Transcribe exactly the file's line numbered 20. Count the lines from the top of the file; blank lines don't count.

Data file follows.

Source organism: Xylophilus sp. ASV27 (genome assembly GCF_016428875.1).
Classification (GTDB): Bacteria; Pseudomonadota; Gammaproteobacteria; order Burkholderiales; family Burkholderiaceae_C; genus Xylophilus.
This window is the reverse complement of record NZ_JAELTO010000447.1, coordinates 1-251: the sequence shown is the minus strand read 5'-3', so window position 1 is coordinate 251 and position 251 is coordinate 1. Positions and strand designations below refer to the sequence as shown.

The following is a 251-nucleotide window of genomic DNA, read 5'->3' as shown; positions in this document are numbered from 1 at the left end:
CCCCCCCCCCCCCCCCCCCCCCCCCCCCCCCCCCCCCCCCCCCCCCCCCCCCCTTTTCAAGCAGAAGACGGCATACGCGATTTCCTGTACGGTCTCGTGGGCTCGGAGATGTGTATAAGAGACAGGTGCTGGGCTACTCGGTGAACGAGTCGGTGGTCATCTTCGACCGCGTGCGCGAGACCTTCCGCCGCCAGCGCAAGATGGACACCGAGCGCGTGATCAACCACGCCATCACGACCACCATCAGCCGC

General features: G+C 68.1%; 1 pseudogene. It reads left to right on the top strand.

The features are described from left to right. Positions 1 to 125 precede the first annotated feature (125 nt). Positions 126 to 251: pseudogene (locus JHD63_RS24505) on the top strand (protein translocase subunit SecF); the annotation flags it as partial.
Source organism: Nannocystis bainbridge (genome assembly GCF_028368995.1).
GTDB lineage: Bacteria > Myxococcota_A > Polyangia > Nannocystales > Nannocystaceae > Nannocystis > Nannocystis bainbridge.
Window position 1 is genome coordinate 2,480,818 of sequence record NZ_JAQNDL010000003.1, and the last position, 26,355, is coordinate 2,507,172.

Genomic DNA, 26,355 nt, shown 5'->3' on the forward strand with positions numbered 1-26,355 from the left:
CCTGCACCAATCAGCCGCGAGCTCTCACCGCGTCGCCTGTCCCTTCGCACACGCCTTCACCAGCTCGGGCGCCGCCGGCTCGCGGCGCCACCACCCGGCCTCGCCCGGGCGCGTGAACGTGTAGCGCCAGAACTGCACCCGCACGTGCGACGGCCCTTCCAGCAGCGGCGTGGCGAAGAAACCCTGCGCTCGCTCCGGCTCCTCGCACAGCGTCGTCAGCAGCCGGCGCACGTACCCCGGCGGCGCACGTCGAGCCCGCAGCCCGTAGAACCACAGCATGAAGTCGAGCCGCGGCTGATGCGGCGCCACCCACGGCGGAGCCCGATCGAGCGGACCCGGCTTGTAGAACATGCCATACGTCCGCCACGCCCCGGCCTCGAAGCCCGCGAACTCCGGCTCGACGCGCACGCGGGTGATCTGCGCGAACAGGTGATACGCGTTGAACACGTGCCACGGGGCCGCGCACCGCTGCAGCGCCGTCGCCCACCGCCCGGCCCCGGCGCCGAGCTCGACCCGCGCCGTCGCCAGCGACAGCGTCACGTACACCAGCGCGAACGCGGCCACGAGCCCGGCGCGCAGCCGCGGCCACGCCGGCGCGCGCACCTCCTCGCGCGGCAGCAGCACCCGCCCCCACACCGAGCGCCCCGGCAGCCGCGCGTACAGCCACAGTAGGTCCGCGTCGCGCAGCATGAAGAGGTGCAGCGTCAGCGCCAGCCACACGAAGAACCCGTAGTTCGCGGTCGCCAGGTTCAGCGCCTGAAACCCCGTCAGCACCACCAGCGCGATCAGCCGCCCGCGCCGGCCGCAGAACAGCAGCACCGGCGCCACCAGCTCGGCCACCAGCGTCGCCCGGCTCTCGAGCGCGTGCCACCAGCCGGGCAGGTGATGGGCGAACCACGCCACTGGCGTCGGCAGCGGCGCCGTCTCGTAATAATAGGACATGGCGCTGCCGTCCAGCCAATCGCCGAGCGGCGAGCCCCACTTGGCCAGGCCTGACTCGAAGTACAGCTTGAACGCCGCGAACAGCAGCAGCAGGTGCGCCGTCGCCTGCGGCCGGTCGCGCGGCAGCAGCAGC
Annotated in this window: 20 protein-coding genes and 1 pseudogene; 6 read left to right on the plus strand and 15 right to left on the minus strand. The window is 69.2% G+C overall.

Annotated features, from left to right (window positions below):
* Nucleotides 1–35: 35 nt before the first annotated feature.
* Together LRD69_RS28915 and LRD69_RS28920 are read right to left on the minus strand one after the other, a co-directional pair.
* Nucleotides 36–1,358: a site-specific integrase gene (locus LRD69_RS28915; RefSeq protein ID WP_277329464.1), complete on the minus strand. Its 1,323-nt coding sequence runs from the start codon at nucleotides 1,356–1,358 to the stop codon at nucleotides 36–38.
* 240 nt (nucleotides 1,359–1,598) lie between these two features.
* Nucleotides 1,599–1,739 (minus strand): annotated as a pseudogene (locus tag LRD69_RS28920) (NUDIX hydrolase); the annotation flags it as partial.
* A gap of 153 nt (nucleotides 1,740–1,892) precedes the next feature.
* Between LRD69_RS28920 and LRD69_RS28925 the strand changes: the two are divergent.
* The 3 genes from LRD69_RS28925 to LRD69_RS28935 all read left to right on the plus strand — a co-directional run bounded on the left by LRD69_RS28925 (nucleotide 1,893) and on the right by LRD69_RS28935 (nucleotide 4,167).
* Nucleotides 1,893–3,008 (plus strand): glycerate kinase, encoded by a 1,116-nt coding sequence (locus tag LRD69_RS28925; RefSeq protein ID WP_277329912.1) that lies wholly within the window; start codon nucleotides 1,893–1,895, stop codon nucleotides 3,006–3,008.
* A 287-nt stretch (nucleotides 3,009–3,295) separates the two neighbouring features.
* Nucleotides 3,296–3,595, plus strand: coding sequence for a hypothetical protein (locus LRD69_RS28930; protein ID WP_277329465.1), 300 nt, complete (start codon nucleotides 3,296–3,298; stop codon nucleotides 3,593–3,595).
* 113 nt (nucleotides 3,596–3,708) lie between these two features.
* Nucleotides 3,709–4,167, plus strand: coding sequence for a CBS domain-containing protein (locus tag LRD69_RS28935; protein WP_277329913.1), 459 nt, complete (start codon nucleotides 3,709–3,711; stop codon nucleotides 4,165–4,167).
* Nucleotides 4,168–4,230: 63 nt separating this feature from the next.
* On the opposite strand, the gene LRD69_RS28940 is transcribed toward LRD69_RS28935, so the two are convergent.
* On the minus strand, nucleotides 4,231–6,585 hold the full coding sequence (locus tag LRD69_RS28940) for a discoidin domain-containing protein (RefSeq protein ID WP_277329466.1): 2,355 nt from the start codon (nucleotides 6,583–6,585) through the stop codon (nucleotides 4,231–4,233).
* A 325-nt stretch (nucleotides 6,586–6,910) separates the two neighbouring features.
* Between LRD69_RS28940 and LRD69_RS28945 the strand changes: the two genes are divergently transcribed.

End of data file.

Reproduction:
* A gap of 153 nt (nucleotides 1,740–1,892) precedes the next feature.